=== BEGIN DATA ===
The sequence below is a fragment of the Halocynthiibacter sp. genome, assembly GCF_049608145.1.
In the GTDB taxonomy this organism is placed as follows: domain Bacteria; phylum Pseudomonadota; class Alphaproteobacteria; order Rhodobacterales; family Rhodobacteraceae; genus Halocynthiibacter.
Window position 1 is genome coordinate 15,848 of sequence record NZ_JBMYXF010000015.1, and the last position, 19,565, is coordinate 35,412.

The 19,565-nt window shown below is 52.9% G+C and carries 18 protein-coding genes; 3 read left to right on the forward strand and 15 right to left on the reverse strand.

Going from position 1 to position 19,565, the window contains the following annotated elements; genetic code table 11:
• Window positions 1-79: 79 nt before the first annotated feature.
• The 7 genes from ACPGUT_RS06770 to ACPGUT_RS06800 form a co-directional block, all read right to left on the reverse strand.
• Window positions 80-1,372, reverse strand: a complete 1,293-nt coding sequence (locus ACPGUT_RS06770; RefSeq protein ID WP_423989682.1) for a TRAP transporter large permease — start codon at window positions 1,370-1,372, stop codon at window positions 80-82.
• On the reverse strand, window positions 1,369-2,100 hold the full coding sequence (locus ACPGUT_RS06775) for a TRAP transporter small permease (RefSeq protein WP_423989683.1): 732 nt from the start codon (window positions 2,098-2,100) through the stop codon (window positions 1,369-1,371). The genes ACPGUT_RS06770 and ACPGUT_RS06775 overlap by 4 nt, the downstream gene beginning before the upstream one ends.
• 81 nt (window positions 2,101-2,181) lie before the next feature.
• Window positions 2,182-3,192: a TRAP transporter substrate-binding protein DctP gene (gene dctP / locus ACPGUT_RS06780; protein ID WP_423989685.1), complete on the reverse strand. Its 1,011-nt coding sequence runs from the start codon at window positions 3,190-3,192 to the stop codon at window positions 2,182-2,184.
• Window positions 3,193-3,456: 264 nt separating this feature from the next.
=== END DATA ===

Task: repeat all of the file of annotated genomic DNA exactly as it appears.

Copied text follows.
The sequence below is a fragment of the Halocynthiibacter sp. genome, assembly GCF_049608145.1.
In the GTDB taxonomy this organism is placed as follows: domain Bacteria; phylum Pseudomonadota; class Alphaproteobacteria; order Rhodobacterales; family Rhodobacteraceae; genus Halocynthiibacter.
Window position 1 is genome coordinate 15,848 of sequence record NZ_JBMYXF010000015.1, and the last position, 19,565, is coordinate 35,412.

The 19,565-nt window shown below is 52.9% G+C and carries 18 protein-coding genes; 3 read left to right on the forward strand and 15 right to left on the reverse strand.

Going from position 1 to position 19,565, the window contains the following annotated elements; genetic code table 11:
• Window positions 1-79: 79 nt before the first annotated feature.
• The 7 genes from ACPGUT_RS06770 to ACPGUT_RS06800 form a co-directional block, all read right to left on the reverse strand.
• Window positions 80-1,372, reverse strand: a complete 1,293-nt coding sequence (locus ACPGUT_RS06770; RefSeq protein ID WP_423989682.1) for a TRAP transporter large permease — start codon at window positions 1,370-1,372, stop codon at window positions 80-82.
• On the reverse strand, window positions 1,369-2,100 hold the full coding sequence (locus ACPGUT_RS06775) for a TRAP transporter small permease (RefSeq protein WP_423989683.1): 732 nt from the start codon (window positions 2,098-2,100) through the stop codon (window positions 1,369-1,371). The genes ACPGUT_RS06770 and ACPGUT_RS06775 overlap by 4 nt, the downstream gene beginning before the upstream one ends.
• 81 nt (window positions 2,101-2,181) lie before the next feature.
• Window positions 2,182-3,192: a TRAP transporter substrate-binding protein DctP gene (gene dctP / locus ACPGUT_RS06780; protein ID WP_423989685.1), complete on the reverse strand. Its 1,011-nt coding sequence runs from the start codon at window positions 3,190-3,192 to the stop codon at window positions 2,182-2,184.
• Window positions 3,193-3,456: 264 nt separating this feature from the next.